With Biden leading in Georgia by a margin of just 0.2 percentage points, it’s likely either election officials there, or the Trump campaign, will force a recount in the state. The Trump campaign is also pushing for recounts in Wisconsin, Arizona and Nevada. But election law experts stress that these recounts, which are costly for the campaign as it has to pay for recounts it requests, are not likely to have an impact on the outcome of the election.

Although there is consensus among most legal experts that the Trump campaign’s litigation efforts will not go far enough to change the election outcome, Trump’s unfounded claims of fraud have been boosted by allies of the president, including Senate Majority Leader Mitch McConnell and Senate Judiciary Chair Lindsey Graham. Georgia’s Republican senators on Monday called for the resignation of their secretary of state, Brad Raffensperger, who himself is a Republican, under pressure from the president. Attorney General William Barr on Monday authorized federal prosecutors to get involved in looking at allegations of “vote tabulation irregularities,” reversing a longstanding guidance the Justice Department had to refrain from getting involved in such investigations until election results have been finalized in January. The move prompted the top DOJ official in charge of election crimes, Richard Pilger, to resign.

How Trump’s false claims about voter fraud could undermine trust in the process

Trump has for months made misleading statements about the U.S. electoral process, which arguably has led to heightened distrust and confusion among the public. The effects of his rhetoric could have a much further-reaching impact than his team’s short-term litigation efforts, say voting rights advocates. Seventy percent of Republicans recently said they did not believe the 2020 election was free and fair, according to a POLITICO/Morning Consult Poll, indicating that fraud allegations have already led to an erosion of trust in this year’s results. Among all the individuals polled however, the share of those who had trust in this election was higher — 60 percent said they believed it was either probably, or definitely free and fair.

Although the media’s projection of the presidential race winner is informal, The Associated Press has for almost two centuries made mostly accurate calls that help inform the public who will be the next president-elect of the United States. While vote tallies in states such as Arizona are still being tabulated, there is no reason to expect the Electoral College votes cast on Dec. 14 will differ significantly from calls made by the AP and other media outlets, said Ned Foley.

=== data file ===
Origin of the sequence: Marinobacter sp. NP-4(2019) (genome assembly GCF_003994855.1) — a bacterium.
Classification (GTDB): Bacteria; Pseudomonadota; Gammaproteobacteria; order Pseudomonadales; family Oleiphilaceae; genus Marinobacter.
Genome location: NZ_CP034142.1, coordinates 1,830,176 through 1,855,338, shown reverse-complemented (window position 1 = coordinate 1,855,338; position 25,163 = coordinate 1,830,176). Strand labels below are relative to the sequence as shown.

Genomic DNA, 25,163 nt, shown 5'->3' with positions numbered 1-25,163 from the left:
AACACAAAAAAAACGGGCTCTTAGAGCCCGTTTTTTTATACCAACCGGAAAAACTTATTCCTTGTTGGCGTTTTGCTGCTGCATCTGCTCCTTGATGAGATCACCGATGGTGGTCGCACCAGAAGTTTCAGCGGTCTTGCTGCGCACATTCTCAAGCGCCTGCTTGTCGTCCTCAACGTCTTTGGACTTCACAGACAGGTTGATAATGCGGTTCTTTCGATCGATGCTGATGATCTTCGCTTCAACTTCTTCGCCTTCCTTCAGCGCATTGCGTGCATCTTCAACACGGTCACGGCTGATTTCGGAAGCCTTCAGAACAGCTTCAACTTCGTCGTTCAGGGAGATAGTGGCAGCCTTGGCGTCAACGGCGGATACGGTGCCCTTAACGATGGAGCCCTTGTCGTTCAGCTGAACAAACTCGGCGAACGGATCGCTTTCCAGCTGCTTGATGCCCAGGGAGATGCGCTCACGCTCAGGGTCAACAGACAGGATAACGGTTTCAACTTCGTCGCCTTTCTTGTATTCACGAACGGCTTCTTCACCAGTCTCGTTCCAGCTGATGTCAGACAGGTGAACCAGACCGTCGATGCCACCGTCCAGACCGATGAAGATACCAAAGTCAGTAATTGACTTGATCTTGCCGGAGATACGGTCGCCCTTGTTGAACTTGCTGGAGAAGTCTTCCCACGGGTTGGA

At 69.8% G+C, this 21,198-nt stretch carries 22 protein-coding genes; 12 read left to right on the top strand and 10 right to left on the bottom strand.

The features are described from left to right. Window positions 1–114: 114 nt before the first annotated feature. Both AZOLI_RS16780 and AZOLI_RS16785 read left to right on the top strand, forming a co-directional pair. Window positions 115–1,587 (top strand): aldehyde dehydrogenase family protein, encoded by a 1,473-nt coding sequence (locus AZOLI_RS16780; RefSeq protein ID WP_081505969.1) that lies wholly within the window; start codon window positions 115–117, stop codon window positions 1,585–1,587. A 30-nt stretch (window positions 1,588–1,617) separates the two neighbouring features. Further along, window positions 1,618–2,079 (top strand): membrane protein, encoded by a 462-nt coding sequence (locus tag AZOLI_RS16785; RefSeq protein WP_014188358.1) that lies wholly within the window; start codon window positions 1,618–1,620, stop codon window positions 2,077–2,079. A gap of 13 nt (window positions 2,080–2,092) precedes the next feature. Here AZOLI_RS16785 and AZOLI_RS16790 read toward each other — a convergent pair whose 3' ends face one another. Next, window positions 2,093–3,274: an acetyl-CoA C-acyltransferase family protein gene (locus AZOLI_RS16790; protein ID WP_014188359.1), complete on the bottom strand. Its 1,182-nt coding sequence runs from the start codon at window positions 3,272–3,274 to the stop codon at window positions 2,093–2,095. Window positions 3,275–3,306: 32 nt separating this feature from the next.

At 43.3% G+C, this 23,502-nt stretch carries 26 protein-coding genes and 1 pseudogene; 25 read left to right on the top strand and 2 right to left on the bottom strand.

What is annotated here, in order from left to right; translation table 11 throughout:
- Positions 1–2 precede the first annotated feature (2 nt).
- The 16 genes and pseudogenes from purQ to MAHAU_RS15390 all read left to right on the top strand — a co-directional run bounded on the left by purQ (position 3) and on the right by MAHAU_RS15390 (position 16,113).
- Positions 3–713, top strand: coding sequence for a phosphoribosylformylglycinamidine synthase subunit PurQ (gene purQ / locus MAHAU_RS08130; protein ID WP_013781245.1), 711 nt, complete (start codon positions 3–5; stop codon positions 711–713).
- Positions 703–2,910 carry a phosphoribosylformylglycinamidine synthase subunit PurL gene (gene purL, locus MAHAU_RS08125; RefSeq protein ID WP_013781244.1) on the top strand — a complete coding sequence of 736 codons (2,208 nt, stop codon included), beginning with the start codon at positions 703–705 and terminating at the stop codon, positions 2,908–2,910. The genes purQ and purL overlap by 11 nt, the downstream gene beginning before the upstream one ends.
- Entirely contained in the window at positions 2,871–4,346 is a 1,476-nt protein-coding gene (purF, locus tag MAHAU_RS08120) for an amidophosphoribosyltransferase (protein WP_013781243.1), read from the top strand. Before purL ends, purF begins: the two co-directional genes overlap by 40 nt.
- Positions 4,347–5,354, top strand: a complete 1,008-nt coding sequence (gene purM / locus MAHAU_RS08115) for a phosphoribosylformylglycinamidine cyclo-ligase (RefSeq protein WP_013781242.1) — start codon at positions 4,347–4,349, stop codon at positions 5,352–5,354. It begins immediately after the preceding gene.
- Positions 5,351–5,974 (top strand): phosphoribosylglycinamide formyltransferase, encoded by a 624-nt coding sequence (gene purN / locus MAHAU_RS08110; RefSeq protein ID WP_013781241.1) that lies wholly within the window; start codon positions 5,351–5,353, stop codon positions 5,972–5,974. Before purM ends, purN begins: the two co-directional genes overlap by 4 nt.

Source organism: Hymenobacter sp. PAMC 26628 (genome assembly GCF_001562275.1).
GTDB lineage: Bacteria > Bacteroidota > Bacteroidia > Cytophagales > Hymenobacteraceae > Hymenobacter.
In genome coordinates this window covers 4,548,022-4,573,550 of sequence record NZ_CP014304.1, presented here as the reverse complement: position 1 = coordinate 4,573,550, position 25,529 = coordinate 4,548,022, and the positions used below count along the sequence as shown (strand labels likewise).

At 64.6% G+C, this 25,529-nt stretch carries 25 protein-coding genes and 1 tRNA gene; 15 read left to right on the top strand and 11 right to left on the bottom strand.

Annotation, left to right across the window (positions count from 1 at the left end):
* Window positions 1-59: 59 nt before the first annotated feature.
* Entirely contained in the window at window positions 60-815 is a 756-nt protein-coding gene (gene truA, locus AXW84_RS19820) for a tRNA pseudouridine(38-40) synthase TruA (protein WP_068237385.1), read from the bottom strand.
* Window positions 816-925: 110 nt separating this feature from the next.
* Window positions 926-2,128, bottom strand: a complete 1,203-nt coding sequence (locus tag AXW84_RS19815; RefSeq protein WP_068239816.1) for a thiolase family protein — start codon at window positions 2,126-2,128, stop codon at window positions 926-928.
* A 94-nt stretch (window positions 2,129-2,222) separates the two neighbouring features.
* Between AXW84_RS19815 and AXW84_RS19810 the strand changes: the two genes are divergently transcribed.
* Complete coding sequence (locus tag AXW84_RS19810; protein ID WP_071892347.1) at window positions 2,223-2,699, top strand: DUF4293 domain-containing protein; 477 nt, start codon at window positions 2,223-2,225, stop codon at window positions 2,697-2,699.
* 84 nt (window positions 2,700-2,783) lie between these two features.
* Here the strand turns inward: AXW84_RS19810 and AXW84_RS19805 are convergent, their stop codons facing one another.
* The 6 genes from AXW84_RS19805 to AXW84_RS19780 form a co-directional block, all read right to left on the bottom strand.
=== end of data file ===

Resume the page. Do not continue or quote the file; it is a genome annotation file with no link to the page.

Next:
Election law experts and voting rights advocates also stress that there is scant evidence of widespread fraud this year.

“We had a really kind of clean and record turnout election on both sides of the aisle this year,” said Danielle Lang, co-director of voting rights and redistricting at the Campaign Legal Center. “The Republicans and Democratic voters turned up and there is no evidence whatsoever of fraud in this election.”

In a Wall Street Journal op-ed published last week, Persily and his colleague at the Healthy Elections Project, Charles Stewart III, wrote that there is currently no evidence of any “major failure of election administration that cast the legitimacy of the outcome into question.” A record number of mail-in ballots were cast and fewer of them were rejected than in 2016.

But the president’s words have had a negative effect on public trust in the election results. Trump supporters gathered at vote tabulation sites in Phoenix, Detroit and Philadelphia last week to protest vote counts that showed Biden winning, chanting phrases such as “protect our vote” and holding signs that said “stop the steal” and “stop the cheat.” Over the weekend, armed protesters in Arizona called the results a “coup.”

Voting rights advocates worry that doubt surrounding the election results could undermine trust in the electoral system going forward.

“There are going to be 50 million people who think that this election was stolen,” Persily said. “And that has long-term problems for democratic legitimacy in the U.S. People are going to regard Biden as an illegitimate leader. And that is very disturbing. And it’s going to lead to a lot of acrimony.”

“It’s really discouraging to see the president of the U.S. continuing to whip up mistrust in the elections on purpose,” Lang said. But, she added, “I think that it’s a vocal minority that believes him. And what I think is important is that elected officials and members of the media continue to re-affirm that this has worked, and this is democracy at its best.”

Meredith Lee contributed reporting.